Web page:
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|Severn Bridge Junction signal box|
The signal box as viewed from Shrewsbury station. Shrewsbury Abbey is in the background.
|Location||South of Shrewsbury railway station|
|Town or city||Shrewsbury|
|Client||Shrewsbury and Hereford Railway|
|Height||38 feet (12 m)|
|Diameter||95 by 11 feet (29.0 m × 3.4 m)|
|Structural system||Brick and cement; slate roof|
|Design and construction|
|Architecture firm||London and North Western Railway|
|Designations||Grade II listed|
Severn Bridge Junction is the area of railway lines just south of Shrewsbury railway station, in Shropshire, England. It is controlled by a mechanical interlocked signal box of the same name, which is now the largest operational mechanical signal box in the world. The Network Rail signalling area code is 'SBJ.'
The complexity of the railway system in the area is brought about by the convergence of five major lines at Shrewsbury, built in the Victoria era by two competing and yet also co-operating railway companies, the Great Western Railway and the London and North Western Railway. They were competing to connect the coal and raw material supplies of South Wales with the industrialised Midlands and Northwest; and secondly to transport passengers to and from London to the port of Liverpool. After the GWR amalgamated with the Cambrian Railways in 1921, it was also a major point of accessing GWR services into Mid and West Wales:
- Cambrian Line (GWR)
- Shrewsbury to Chester Line (GWR)
- Wolverhampton to Shrewsbury Line (GWR)
- Welsh Marches Line:
The railway junction lies directly south of the railway station. It was constructed jointly by the GWR/LNWR after the completion of improvements to their jointly owned Shrewsbury and Hereford Railway, which at this location junctioned with the Wolverhampton to Shrewsbury Line. To allow freight trains to move to/from South Wales direct to the Midlands and hence avoid the passenger railway station, the junction was constructed in a tight triangular form south of the River Severn.
Jointly constructed from 1902 to an enlarged standard LNWR design of 1876, the three storey structure is built of two storeys of red brick and cement, with a third floor mainly of wooden weather board pin-panel containing the glass windows, all topped by a Welsh slate pitched roof. Access is via a door on the rear, with the lower two floors housing interlocking signalling equipment accessed via two internal wooden staircases. The main operational floor houses a 180 lever interlocked frame, divided into two sections: Abbey Foregate to Sutton Bridge; Shrewsbury station to Crewe Junction.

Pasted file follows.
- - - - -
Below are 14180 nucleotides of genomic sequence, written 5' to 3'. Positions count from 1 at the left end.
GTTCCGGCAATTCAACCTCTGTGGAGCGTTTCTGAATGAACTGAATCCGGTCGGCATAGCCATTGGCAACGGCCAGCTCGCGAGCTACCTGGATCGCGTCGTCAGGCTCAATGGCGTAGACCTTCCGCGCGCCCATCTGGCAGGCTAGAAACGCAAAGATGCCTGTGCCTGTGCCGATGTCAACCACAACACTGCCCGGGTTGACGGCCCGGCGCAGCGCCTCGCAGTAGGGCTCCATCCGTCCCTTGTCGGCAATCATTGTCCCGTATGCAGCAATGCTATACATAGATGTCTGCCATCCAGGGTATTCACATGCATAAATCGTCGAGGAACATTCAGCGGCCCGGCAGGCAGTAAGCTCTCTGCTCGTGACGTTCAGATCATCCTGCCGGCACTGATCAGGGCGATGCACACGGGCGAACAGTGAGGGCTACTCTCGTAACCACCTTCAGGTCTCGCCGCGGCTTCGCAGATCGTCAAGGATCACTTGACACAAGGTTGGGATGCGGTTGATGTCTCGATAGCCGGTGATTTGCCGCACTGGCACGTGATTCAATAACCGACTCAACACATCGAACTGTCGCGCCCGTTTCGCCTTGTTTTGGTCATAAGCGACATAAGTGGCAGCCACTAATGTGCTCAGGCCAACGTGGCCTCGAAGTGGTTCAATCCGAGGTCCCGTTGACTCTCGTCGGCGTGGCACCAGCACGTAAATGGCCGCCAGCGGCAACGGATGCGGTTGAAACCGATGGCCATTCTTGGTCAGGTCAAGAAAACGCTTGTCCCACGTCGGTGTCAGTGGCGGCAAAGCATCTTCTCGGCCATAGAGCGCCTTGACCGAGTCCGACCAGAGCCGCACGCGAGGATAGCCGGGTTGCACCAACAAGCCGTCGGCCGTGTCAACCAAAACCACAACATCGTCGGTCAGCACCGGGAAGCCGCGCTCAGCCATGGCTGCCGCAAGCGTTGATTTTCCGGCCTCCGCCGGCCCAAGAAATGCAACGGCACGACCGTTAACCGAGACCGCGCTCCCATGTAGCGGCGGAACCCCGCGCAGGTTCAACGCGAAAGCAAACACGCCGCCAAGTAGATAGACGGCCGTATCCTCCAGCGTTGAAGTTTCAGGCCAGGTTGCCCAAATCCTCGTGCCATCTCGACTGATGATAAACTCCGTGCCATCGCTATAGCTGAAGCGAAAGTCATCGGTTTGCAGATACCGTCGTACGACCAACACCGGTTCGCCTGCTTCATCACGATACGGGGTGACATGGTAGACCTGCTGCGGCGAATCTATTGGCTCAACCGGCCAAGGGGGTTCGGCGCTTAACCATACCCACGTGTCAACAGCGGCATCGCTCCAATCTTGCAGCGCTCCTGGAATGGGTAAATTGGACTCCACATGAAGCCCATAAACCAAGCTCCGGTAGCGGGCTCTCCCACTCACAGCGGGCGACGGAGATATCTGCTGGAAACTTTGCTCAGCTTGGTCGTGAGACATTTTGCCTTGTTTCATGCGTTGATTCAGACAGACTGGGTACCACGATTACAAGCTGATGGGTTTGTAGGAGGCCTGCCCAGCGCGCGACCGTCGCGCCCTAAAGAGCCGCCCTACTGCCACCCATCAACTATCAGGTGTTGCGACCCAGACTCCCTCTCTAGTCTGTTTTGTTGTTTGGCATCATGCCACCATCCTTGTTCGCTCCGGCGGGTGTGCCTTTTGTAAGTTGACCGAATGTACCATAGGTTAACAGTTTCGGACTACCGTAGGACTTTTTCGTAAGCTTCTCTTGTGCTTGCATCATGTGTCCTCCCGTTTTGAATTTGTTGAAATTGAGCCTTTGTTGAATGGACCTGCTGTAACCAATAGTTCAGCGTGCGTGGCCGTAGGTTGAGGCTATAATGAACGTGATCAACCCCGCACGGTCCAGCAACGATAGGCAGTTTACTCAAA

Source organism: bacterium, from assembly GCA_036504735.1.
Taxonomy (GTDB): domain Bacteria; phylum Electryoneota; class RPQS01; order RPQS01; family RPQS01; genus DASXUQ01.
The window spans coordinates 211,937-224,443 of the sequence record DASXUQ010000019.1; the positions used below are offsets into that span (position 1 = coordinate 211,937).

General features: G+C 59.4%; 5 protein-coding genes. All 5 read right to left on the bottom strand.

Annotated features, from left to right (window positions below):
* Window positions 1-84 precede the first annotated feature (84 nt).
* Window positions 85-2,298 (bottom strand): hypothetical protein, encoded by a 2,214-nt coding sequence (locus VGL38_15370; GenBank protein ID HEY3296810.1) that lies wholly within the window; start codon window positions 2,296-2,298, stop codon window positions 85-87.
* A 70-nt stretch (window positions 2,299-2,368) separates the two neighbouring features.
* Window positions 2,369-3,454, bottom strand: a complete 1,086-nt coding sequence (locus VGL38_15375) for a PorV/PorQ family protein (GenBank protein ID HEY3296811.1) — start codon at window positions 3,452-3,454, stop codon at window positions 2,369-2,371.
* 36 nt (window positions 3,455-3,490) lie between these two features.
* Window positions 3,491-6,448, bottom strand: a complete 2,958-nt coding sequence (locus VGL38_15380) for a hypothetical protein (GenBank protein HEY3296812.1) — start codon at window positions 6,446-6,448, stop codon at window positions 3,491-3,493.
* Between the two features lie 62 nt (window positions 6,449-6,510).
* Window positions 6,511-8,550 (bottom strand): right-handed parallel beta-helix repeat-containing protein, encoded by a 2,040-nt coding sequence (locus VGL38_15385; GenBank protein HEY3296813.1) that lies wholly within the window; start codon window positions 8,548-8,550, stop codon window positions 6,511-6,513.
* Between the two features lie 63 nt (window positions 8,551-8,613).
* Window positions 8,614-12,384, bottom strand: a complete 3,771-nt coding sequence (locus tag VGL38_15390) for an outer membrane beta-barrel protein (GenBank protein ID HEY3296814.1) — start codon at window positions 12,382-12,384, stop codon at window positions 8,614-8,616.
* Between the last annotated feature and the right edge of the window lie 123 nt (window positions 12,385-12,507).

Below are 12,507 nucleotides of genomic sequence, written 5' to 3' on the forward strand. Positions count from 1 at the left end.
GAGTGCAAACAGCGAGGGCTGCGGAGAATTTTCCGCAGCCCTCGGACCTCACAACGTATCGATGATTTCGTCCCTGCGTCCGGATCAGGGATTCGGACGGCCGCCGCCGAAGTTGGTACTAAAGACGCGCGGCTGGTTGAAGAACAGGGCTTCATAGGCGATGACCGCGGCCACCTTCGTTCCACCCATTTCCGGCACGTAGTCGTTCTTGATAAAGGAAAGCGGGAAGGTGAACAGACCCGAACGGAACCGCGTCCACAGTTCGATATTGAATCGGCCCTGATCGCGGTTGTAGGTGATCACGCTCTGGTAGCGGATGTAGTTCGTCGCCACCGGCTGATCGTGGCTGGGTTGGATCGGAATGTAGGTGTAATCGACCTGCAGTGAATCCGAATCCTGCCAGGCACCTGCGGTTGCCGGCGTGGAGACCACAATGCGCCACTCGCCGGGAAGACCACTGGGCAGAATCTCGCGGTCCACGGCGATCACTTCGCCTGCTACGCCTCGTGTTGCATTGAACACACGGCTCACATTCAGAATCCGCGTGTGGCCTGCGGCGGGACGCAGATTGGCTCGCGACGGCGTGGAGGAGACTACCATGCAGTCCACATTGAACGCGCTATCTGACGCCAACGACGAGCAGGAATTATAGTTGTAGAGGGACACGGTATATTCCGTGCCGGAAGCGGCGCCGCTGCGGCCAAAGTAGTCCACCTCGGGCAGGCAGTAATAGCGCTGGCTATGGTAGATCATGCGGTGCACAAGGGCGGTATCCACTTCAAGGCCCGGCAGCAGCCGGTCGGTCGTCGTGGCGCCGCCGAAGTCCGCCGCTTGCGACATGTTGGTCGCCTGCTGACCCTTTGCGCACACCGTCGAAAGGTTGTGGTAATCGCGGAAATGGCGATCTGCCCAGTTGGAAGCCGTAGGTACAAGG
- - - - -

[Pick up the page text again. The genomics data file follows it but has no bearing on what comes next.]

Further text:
The frame scale makes it the largest remaining mechanical signal box on the British network, and from 2011 it became the largest mechanical signalbox in the world, following the closure of the 191 lever box at Spencer Street in Melbourne, Australia.
Although there have been line closures in the Shrewsbury area, and the closure of the joint Motive Power Depot at the end of the steam era in the 1960s, there is still a complex residual converging rail system in the area. Within 1 mile (1.6 km) of the junction, there are another five interlocked mechanical signal boxes:
- Abbey Foregate Junction: located on the Wolverhampton line to allow access to the adjacent Abbey Foregate yard; its code is 'AF'.
- Crewe Bank: closed 8 December 2012.
- Crewe Junction
- English Bridge: controlled the southside of the triangular junction through Coleham to Sutton Bridge Junction. Closed in 1953, its controls were transferred to Severn Bridge.
- Harlescott Crossing: closed 8 December 2012.
Network Rail currently believes that to simplify this system to allow it to be remotely controlled through coloured-light signals would not be economical. Hence the current mechanical signalling system in the area is presently envisaged to remain in operation until at least 2030, and possibly as long as 2050 on current plans.
- Shrewsbury Traction Maintenance Depot#Abbey Foregate – the adjacent Abbey Foregate Yard
- Sutton Bridge Junction
- Railways of Shropshire
- Chris Milner (5 December 2012). "The world's largest signalbox". Railway Magazine. Retrieved 11 July 2014.
- Stephen, Paul (July 2018). "FROM THE FILES: Shrewsbury's record-breakers". www.railmagazine.com. Retrieved 20 September 2018.
This place is fairly unique these days in being double-manned, but with 92 levers to operate it keeps us fairly busy and you soon work through the shoe leather.
- Railway Herald Issue 295, p8
- Allen, David (3–16 December 1997). "Britain's longest 'box". RAIL. No. 319. EMAP Apex Publications. pp. 56–60. ISSN 0953-4563. OCLC 49953699.
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